Aubert Lauren Vineyard Chardonnay 2017
Critical AcclaimAll Vintages
Mark Aubert notes that this is a complex vineyard. It is planted to four different clones: two Old Wente clones, Mount Eden and Corton Charlemagne. The 2017 Chardonnay Lauren Estate starts out with a quiet intensity of ripe pears, apricot tart and spiced apples notes, growing exponentially to reveal a whole spectrum of savory/earthy nuances: marzipan, cashews, yeast extract, oolong tea, chalk dust and nutmeg. Full-bodied, the palate truly lets off the flavor fireworks, giving up loads of citrus, stone fruit, pears and savory flavors plus a racy backbone, finishing very long and very moreish.
Mark Aubert’s Sonoma Coast vineyard-designate Chardonnays and Pinot Noirs have risen in popularity at a dizzying speed. Aubert’s career in winemaking began in 1989 at Peter Michael under the tutelage of Helen Turley, which led to his time at Colgin, Sloan, Futo and then Bryant Family, before founding Aubert Wines with his wife Teresa in 1999. His wines express the essence of singular terroirs with an effortless grace. Mark crafts the wines of Aubert to speak to a variety of wine lovers with one thing in common – selective palates that expect nothing but the best.
A vast appellation covering Sonoma County’s Pacific coastline, the Sonoma Coast AVA runs all the way from the Mendocino County border, south to the San Pablo Bay. The region can actually be divided into two sections—the actual coastal vineyards, marked by marine soils, cool temperatures and saline ocean breezes—and the warmer, drier vineyards further inland, which are still heavily influenced by the Pacific but not quite with same intensity.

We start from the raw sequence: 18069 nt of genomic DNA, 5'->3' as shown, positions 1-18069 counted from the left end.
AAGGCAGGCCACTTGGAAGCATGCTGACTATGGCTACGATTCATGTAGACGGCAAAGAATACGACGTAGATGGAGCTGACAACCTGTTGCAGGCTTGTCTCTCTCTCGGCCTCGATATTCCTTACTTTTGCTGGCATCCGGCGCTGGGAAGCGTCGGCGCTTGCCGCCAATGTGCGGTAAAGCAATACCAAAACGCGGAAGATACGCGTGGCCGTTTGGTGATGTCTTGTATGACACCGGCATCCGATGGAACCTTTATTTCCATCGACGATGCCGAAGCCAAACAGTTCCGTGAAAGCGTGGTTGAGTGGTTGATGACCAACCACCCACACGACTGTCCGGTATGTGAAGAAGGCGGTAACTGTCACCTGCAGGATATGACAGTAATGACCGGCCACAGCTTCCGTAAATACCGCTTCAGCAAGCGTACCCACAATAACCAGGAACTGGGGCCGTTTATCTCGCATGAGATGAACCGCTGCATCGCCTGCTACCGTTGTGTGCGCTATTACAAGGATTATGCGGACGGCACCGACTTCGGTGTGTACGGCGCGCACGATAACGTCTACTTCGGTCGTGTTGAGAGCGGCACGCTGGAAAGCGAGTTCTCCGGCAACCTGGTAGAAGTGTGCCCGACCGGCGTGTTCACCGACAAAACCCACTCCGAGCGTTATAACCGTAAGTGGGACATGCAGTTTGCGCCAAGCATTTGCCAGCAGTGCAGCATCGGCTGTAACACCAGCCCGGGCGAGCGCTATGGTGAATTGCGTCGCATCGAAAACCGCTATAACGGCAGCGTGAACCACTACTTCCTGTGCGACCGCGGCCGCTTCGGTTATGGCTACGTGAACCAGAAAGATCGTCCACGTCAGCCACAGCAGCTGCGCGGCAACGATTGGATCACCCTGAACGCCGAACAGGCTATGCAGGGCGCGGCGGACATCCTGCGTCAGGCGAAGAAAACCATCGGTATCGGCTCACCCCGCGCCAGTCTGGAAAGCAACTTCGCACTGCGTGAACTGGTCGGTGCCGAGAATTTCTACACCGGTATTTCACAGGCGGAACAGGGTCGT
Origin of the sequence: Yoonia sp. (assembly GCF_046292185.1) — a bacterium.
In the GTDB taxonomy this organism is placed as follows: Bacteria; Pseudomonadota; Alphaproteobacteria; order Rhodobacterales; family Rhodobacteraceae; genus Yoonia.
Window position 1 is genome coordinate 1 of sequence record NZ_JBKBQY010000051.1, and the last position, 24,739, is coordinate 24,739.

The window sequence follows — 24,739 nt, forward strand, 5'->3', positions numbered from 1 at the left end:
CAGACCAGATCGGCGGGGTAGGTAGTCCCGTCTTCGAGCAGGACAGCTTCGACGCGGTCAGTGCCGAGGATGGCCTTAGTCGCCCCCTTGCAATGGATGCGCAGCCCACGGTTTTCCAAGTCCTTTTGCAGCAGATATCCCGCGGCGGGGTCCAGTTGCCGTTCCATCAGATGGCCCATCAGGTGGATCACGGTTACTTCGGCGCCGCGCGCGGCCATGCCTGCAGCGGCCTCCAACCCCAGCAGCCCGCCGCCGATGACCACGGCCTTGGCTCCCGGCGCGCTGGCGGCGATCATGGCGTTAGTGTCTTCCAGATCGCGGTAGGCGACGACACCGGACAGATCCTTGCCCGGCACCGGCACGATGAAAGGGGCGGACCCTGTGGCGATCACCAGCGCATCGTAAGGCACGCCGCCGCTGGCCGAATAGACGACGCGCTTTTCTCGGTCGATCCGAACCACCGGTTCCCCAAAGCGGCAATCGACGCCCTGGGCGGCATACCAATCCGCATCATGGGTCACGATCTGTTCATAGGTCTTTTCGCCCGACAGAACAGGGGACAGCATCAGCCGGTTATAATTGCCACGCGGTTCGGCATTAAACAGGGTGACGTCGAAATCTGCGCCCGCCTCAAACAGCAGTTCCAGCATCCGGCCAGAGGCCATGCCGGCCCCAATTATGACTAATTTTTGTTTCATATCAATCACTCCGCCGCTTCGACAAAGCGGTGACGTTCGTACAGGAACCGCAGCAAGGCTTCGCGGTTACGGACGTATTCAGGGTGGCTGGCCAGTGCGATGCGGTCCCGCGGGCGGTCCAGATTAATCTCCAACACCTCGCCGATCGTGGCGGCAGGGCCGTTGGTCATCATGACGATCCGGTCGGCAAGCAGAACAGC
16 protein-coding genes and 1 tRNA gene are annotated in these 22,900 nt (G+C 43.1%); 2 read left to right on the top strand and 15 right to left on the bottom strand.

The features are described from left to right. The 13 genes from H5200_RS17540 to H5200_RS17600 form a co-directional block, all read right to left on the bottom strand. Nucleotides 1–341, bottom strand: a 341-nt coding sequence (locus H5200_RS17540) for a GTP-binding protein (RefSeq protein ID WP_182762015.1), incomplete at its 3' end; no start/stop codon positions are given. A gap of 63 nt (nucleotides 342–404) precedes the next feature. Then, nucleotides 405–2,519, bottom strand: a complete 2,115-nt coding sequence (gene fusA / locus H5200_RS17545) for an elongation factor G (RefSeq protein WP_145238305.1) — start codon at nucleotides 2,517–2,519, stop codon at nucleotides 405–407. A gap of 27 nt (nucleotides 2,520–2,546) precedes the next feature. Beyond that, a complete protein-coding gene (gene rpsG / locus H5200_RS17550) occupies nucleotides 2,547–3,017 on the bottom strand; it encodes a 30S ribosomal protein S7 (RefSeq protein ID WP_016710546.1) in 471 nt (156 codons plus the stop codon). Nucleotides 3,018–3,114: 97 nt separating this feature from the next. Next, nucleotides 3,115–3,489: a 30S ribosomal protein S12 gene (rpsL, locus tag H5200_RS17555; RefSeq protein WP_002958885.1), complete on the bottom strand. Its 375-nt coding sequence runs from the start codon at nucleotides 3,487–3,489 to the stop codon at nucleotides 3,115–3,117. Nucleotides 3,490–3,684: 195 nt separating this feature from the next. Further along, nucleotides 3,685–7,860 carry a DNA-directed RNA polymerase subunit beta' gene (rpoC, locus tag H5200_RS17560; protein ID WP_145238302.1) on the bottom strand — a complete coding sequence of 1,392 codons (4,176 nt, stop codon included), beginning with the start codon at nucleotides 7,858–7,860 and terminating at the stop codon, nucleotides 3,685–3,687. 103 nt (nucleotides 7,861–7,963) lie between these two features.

Contained within the appellation are the much smaller Fort Ross-Seaview and Petaluma Gap AVAs.
One of the most popular and versatile white wine grapes, Chardonnay offers a wide range of flavors and styles depending on where it is grown and how it is made. While it tends to flourish in most environments, Chardonnay from its Burgundian homeland produces some of the most remarkable and longest lived examples. California produces both oaky, buttery styles and leaner, European-inspired wines. Somm Secret—The Burgundian subregion of Chablis, while typically using older oak barrels, produces a bright style similar to the unoaked style. Anyone who doesn't like oaky Chardonnay would likely enjoy Chablis.